More than just a collection of historical references, the business offers up some of the finest craft brews and wines in the Midwest. “People come to Pawnee City and they can’t believe we have something this nice,” laughs Sharon. “We’re compared regularly to wineries in California and Texas, closer to big urban areas.”
SchillingBridge’s house vintner, Max Hoffman, has been with the business since 2004 and has since received several International and national awards for his innovative wines. The winery offers 13 red, white, blush and dessert wines to please even the most discerning palates. These can be sampled for $5 (provided in a wine glass engraved with the SchillingBridge logo for an additional $3), and of course they are available by the bottle for purchase.
SchillingBridge offers a diverse beer selection as well. The gifted “Brew Crew” includes Mike, president of brewery operations; Kelly Schilling Bletscher, vice president of the operation; and Dallas Schilling, who splits his time between promoting and selling it. The team offers eight different craft beers, from popular pale ales to a zesty lemon-lime lager. All beers in rotation are available on tap at SchillingBridge’s tasting room and visitors can take their favorites home in a six-pack or a growler.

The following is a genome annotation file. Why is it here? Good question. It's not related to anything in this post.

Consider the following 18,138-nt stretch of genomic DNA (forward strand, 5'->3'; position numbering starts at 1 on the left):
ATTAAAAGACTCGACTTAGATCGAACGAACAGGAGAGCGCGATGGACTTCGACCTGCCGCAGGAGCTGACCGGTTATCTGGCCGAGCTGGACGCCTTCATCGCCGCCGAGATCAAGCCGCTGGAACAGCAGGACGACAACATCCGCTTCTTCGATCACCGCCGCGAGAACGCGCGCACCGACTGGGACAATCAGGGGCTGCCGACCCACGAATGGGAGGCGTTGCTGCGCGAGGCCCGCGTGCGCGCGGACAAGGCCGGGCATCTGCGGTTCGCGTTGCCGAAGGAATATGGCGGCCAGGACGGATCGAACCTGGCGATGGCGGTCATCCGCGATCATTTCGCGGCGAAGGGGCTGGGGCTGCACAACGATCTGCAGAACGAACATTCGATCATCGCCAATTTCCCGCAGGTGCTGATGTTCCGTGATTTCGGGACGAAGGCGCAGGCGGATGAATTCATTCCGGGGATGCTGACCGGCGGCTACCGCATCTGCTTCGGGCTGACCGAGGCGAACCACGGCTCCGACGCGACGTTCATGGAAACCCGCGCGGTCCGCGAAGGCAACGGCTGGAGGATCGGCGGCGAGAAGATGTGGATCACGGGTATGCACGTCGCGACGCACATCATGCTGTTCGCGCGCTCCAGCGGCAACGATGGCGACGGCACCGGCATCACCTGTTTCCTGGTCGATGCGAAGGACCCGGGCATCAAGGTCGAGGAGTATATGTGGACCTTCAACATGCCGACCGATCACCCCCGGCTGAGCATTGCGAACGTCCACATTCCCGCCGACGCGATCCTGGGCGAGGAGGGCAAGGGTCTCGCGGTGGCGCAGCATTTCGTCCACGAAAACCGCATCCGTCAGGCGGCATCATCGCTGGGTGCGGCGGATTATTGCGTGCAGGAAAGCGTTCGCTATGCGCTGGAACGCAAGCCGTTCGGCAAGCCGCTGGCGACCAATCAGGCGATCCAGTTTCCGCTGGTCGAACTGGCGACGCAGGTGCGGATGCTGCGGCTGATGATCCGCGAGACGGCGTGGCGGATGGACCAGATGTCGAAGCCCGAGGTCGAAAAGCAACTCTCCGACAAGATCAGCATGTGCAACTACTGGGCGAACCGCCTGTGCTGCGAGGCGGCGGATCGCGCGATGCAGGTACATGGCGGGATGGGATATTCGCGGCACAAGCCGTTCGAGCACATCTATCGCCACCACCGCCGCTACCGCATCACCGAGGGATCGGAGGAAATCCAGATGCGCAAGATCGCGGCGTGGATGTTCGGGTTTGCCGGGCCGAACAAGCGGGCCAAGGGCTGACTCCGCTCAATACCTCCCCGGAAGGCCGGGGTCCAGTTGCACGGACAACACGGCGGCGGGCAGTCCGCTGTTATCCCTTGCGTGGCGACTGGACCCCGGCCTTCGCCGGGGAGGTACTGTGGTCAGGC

All of this takes place in a 12,000-square foot facility capable of producing over 6,000 gallons of wine and 2,500 barrels of beer, and the operation is getting better and more innovative with time, much like the fine wines the Schillings serve up at the family business. “Most generally, SchillingBridge is a destination,” says Sharon. “We found out early that when our guests arrived, they were hungry, so we have worked diligently over the past several years to provide food for them.”
The winery/brewery currently offers dining in a relaxed atmosphere on Friday and Saturday evenings. Visitors place orders at the tasting bar and Sharon says the crew is looking to move toward a full-service restaurant. The current “relaxed dining” setup offers delicious sustenance of all kinds, ranging from locally produced cheese and charcuterie to beer/wine infused gourmet pizzas and burgers, sandwiches, as well as prime rib.